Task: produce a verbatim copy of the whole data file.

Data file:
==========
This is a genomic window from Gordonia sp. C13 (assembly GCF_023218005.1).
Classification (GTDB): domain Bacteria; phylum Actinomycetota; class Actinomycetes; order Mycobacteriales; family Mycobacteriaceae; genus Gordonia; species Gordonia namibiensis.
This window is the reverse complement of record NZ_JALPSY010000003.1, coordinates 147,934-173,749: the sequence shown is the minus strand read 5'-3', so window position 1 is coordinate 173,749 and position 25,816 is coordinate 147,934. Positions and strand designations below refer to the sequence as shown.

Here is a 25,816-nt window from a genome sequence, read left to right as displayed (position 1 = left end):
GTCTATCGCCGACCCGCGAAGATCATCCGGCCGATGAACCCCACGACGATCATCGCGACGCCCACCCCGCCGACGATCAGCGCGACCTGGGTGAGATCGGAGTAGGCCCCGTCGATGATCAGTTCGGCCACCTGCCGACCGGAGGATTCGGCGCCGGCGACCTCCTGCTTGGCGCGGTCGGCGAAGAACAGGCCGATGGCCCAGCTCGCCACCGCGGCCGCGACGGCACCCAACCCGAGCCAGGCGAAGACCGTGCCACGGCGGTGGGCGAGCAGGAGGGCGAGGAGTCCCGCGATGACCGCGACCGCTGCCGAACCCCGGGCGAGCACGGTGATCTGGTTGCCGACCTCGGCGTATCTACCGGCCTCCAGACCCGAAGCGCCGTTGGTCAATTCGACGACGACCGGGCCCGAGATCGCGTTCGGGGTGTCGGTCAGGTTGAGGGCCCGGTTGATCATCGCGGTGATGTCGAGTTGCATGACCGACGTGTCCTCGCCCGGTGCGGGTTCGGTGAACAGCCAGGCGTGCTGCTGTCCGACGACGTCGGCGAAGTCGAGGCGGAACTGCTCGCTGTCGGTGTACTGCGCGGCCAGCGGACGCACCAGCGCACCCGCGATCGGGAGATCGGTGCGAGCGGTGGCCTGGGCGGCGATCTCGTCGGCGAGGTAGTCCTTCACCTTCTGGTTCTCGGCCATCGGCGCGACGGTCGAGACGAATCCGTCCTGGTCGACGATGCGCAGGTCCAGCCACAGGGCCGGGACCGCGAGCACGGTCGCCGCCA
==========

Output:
This is a genomic window from Gordonia sp. C13 (assembly GCF_023218005.1).
Classification (GTDB): domain Bacteria; phylum Actinomycetota; class Actinomycetes; order Mycobacteriales; family Mycobacteriaceae; genus Gordonia; species Gordonia namibiensis.
This window is the reverse complement of record NZ_JALPSY010000003.1, coordinates 147,934-173,749: the sequence shown is the minus strand read 5'-3', so window position 1 is coordinate 173,749 and position 25,816 is coordinate 147,934. Positions and strand designations below refer to the sequence as shown.

Here is a 25,816-nt window from a genome sequence, read left to right as displayed (position 1 = left end):
GTCTATCGCCGACCCGCGAAGATCATCCGGCCGATGAACCCCACGACGATCATCGCGACGCCCACCCCGCCGACGATCAGCGCGACCTGGGTGAGATCGGAGTAGGCCCCGTCGATGATCAGTTCGGCCACCTGCCGACCGGAGGATTCGGCGCCGGCGACCTCCTGCTTGGCGCGGTCGGCGAAGAACAGGCCGATGGCCCAGCTCGCCACCGCGGCCGCGACGGCACCCAACCCGAGCCAGGCGAAGACCGTGCCACGGCGGTGGGCGAGCAGGAGGGCGAGGAGTCCCGCGATGACCGCGACCGCTGCCGAACCCCGGGCGAGCACGGTGATCTGGTTGCCGACCTCGGCGTATCTACCGGCCTCCAGACCCGAAGCGCCGTTGGTCAATTCGACGACGACCGGGCCCGAGATCGCGTTCGGGGTGTCGGTCAGGTTGAGGGCCCGGTTGATCATCGCGGTGATGTCGAGTTGCATGACCGACGTGTCCTCGCCCGGTGCGGGTTCGGTGAACAGCCAGGCGTGCTGCTGTCCGACGACGTCGGCGAAGTCGAGGCGGAACTGCTCGCTGTCGGTGTACTGCGCGGCCAGCGGACGCACCAGCGCACCCGCGATCGGGAGATCGGTGCGAGCGGTGGCCTGGGCGGCGATCTCGTCGGCGAGGTAGTCCTTCACCTTCTGGTTCTCGGCCATCGGCGCGACGGTCGAGACGAATCCGTCCTGGTCGACGATGCGCAGGTCCAGCCACAGGGCCGGGACCGCGAGCACGGTCGCCGCCA